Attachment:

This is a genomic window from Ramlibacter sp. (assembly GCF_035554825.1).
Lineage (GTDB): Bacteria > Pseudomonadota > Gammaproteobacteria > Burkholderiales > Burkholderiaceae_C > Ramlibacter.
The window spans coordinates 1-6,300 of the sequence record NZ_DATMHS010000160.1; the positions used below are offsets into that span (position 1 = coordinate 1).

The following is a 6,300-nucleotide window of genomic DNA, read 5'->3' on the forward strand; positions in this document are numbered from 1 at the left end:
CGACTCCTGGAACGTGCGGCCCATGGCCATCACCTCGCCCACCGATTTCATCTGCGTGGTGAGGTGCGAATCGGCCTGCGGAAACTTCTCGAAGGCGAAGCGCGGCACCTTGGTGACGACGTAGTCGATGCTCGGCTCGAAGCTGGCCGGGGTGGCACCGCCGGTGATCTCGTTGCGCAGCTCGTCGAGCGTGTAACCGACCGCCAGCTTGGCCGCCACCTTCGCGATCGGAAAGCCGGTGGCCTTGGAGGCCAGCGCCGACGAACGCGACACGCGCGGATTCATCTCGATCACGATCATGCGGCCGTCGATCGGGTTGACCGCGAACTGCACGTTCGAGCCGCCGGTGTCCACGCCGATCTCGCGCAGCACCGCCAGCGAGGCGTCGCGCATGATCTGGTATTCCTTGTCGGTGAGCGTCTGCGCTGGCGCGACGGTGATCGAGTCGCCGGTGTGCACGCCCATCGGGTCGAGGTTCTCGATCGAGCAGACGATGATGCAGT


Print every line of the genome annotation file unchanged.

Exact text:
This is a genomic window from Ramlibacter sp. (assembly GCF_035554825.1).
Lineage (GTDB): Bacteria > Pseudomonadota > Gammaproteobacteria > Burkholderiales > Burkholderiaceae_C > Ramlibacter.
The window spans coordinates 1-6,300 of the sequence record NZ_DATMHS010000160.1; the positions used below are offsets into that span (position 1 = coordinate 1).

The following is a 6,300-nucleotide window of genomic DNA, read 5'->3' on the forward strand; positions in this document are numbered from 1 at the left end:
CGACTCCTGGAACGTGCGGCCCATGGCCATCACCTCGCCCACCGATTTCATCTGCGTGGTGAGGTGCGAATCGGCCTGCGGAAACTTCTCGAAGGCGAAGCGCGGCACCTTGGTGACGACGTAGTCGATGCTCGGCTCGAAGCTGGCCGGGGTGGCACCGCCGGTGATCTCGTTGCGCAGCTCGTCGAGCGTGTAACCGACCGCCAGCTTGGCCGCCACCTTCGCGATCGGAAAGCCGGTGGCCTTGGAGGCCAGCGCCGACGAACGCGACACGCGCGGATTCATCTCGATCACGATCATGCGGCCGTCGATCGGGTTGACCGCGAACTGCACGTTCGAGCCGCCGGTGTCCACGCCGATCTCGCGCAGCACCGCCAGCGAGGCGTCGCGCATGATCTGGTATTCCTTGTCGGTGAGCGTCTGCGCTGGCGCGACGGTGATCGAGTCGCCGGTGTGCACGCCCATCGGGTCGAGGTTCTCGATCGAGCAGACGATGATGCAGT